I was recently wandering around (okay, more like drooling on everything) in one of my favorite shops – Reformation. Not only do I want all of their beautiful dresses, overalls, and jumpsuits, but I found myself drawn to their hangers (YES, THEIR HANGERS). I know it sounds strange, but let me illustrate. They are minimally sleek and slender and yet still heavy duty. After a little investigation I was led right to Ditto Hangers and the rarely discussed issue that is plaguing our landfills – the whopping 19.6 Empire State Buildings worth of plastic + wood hangers getting dumped in them yearly! Fortunately for the people of earth, creatives and conservationists like Gary Barker and Larry Chernicoff took notice of this problem a few years back and have actively been working on a solution ever since. I had the chance to chat with Gary about ways we can change an aspect of the fashion industry that is rarely even considered – the hangers we display our garments on.
How long has DITTO Hangers been around and what made you decide to start this business? Was there a specific "a-ha" moment where you felt something just had to change, that there had to be another way?
I’ve been in industrial design for many years and was concerned about the massive consumption in the U.S. and all the products and materials going into landfills. Back in 2006, my partner, Larry Chernicoff, and I decided to start designing products more intelligently, so they could be easily recyclable. Larry came up with the idea of replacing the wire hanger in dry cleaners with something more sustainable. But when we researched hangers we realized that plastic hangers were the real problem. So we designed the Ditto Hanger made out of a special, highly compressed paper fiberboard that can be recycled anywhere. We spent 2.5 years in research and development getting it to the product you see today. We tested the Ditto Hanger in stores all over the world before offering them to consumers.
I think we can all agree that reducing our dependency on plastics is a step in the right direction, so what are DITTO hangers made of? And what makes them so great (for the environment and my closet?!)
Ditto Hangers are made from 100% recycled paper (minimum 70% PCW) and are certified to contain no chlorine, formaldehyde or heavy metals. And we use soy-based inks and starch-based adhesives. So it really is a clean product. They’re even used in hospitals or by people with sensitivities to chemicals. Ditto Hangers don’t off-gas into your clothing like plastic hangers do. Just think about it: most closets are sealed up with no ventilation. So all those plastic hangers are off-gassing into your clothing – dangerous chemicals like benzene (active ingredient in cigarette smoke) and bisphenol-a, a hormone disrupter.
How many hangers end up in landfills every year?
350 million wire hangers every year. 46 billion plastic retail hangers. Enough to fill 19.6 Empire State Buildings! That’s 19.4 million per day in the U.S. alone. It’s mind boggling.
Okay, so you’ve inspired me! I want to replace all of my current hangers with DITTO Hangers. Now what do I do with all of my old wood, plastic and wire hangers now that I know that throwing them out isn’t really an option?!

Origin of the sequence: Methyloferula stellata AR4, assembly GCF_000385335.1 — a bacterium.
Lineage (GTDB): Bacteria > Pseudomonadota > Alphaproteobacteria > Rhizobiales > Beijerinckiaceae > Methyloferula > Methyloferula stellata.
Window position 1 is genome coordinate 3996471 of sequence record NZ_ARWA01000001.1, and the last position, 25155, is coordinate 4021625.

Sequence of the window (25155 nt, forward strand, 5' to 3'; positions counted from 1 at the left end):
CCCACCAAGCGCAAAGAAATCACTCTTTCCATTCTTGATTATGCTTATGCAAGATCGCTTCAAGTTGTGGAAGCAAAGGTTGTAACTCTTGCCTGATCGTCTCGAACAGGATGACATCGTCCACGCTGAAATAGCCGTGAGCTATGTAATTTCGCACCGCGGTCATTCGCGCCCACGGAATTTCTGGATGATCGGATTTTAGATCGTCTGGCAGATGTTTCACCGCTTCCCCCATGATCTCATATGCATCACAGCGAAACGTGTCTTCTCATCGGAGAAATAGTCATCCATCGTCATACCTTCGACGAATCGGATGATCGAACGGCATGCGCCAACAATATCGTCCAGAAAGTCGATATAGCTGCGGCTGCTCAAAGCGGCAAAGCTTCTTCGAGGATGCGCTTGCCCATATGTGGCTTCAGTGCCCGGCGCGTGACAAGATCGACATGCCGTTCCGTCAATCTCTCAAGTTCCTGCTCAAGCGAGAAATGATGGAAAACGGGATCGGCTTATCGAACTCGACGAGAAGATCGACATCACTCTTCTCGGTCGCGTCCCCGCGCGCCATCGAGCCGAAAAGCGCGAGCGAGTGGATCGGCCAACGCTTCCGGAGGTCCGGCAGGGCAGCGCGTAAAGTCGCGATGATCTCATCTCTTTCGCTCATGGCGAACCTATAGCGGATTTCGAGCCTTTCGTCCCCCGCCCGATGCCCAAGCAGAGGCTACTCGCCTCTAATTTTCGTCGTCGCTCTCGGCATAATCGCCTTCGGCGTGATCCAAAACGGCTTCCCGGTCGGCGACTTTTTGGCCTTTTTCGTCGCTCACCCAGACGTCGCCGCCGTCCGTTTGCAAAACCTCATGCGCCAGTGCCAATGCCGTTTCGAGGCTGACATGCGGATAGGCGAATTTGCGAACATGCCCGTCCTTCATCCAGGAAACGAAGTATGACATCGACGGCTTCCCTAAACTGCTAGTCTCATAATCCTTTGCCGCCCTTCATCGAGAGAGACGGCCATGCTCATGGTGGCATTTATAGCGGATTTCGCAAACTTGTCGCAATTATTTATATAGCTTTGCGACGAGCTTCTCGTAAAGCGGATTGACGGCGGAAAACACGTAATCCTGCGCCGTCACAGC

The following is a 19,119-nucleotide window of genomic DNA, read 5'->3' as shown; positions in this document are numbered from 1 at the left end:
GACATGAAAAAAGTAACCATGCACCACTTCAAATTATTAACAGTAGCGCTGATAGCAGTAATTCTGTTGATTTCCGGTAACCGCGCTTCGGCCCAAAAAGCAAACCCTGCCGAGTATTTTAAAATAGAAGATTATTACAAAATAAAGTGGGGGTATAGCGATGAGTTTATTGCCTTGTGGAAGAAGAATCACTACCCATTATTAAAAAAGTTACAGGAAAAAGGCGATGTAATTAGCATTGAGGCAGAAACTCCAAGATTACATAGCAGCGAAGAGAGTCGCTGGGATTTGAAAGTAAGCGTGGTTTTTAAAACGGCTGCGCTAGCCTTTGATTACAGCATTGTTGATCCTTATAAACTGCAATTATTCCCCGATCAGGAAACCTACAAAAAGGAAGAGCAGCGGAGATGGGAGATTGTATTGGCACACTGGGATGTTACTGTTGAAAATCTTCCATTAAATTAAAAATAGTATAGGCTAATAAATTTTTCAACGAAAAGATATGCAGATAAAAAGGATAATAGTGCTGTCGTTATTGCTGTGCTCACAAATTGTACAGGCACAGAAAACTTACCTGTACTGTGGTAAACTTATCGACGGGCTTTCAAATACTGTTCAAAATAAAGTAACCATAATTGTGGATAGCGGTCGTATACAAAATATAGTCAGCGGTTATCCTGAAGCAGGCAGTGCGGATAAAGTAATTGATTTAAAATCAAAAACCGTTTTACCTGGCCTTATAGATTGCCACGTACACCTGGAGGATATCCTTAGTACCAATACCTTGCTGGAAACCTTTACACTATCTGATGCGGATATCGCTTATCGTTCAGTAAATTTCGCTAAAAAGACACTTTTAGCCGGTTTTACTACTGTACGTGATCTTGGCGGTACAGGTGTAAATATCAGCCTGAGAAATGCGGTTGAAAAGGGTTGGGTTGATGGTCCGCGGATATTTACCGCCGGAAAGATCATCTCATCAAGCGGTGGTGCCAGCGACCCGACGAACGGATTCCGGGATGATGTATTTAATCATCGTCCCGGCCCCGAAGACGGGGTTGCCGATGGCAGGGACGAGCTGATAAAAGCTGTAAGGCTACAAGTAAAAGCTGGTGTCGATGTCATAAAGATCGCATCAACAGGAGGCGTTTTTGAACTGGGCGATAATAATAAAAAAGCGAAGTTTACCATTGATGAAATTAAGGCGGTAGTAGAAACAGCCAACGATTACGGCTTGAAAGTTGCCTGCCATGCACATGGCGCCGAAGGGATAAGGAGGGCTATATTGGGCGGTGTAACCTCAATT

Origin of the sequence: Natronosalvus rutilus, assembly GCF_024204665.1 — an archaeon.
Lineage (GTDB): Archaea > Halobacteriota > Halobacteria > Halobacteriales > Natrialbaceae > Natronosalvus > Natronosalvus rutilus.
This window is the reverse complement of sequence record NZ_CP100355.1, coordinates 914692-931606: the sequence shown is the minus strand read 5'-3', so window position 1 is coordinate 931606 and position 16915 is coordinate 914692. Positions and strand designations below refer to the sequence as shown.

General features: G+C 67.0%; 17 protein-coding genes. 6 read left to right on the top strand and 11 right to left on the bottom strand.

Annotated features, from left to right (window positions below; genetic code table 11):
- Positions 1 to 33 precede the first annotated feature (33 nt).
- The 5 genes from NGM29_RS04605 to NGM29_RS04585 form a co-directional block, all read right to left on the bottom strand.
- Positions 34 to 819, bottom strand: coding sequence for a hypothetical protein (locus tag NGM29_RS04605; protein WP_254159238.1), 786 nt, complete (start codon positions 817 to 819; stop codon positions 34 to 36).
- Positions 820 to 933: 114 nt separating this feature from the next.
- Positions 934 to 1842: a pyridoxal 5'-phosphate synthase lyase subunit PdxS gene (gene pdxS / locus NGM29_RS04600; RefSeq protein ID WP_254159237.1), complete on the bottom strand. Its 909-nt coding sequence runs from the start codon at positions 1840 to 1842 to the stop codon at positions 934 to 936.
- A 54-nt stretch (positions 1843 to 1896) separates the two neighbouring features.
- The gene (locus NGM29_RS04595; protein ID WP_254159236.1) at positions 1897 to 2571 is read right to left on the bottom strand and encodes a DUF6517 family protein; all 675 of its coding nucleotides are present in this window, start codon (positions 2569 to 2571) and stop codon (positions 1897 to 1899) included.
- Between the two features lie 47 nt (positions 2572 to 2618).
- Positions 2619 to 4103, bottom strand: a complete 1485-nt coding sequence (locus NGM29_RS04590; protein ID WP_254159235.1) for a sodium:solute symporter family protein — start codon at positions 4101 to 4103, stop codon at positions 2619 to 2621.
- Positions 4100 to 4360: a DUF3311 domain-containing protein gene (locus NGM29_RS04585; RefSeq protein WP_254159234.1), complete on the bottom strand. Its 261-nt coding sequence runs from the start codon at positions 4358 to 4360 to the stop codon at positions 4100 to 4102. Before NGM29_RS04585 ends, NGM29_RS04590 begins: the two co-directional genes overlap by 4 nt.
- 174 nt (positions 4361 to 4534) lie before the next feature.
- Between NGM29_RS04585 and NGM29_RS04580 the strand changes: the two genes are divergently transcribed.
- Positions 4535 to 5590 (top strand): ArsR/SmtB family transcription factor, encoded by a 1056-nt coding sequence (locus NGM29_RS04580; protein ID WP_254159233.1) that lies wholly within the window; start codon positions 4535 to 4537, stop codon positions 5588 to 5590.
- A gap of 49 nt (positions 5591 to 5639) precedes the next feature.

A few curbside recycling programs do take hangers. Most do not, so it’s important to check with them. The other option is to donate them to your local nonprofit thrift store. Or you can take them down to your local recycling center.
Is there anything that we as consumers can do to demand our retailers to change their ways?
YES! The reason so many plastic hangers are going into landfills is a growing industry trend called Garments on Hangers (GOH). Instead of using hangers over and over again in stores, many companies have their overseas clothing vendors put plastic hangers on clothing and shipping them here already on a hanger. Once the garment is sold, the hanger goes into a box under the counter and into the dumpster. The reason is it’s cheaper to throw away than to recycle. In one major flagship store in downtown San Francisco we discovered up to 28,000 plastic hangers are being thrown away every day!
Tell your favorite retailer you don’t like plastic hangers!!! Find out more information about the problem with plastic hangers at www.HANGD.net [Humans Against Non Green Displays]. And like them on Facebook, too!
I’d just like to say that little things make a very big difference. We’ve been told by huge clothing companies that they will keep using plastic hangers until their consumers tell them they don’t like them. We can change plastic hangers just like we did plastic bags, but it has to start with consumers advocating for change. Once you really look at that innocent looking plastic hanger in the store you’ll find that it really is a nasty piece of work. We can do it here at Ditto. But we need your help.
Nothing changes until we demand for it to be changed. We have to play our part in this. Ask your local retailers to change their ways, petition the larger chainstores. Maybe start with your own closet and give DITTO HANGERS a whirl. Head over to www.dittohangers.com now and scoop up some hangers of your own!
All photos courtesy of Ditto Hangers.
- Home Tours
- Design News
- Real Estate
- Smart Homes
- Small Spaces
- Living Rooms
- Prefab Homes
- Products We Love
- Tiny Homes
- Kids Rooms
- Workplace & Office
- Garden Sheds
- Minimalist Homes
- Desert Homes
- Mediterranean Homes
- Vacation Homes
- Shipping Containers
- Midcentury Homes
- Beach Houses
- Modern Pool Design
- Japanese Homes
- European Homes
- Farm Homes
- Green Homes
- Latin American Homes
- Pacific Northwest Homes
- Concrete Homes
- Australian Homes
- South African Homes
- Californian Homes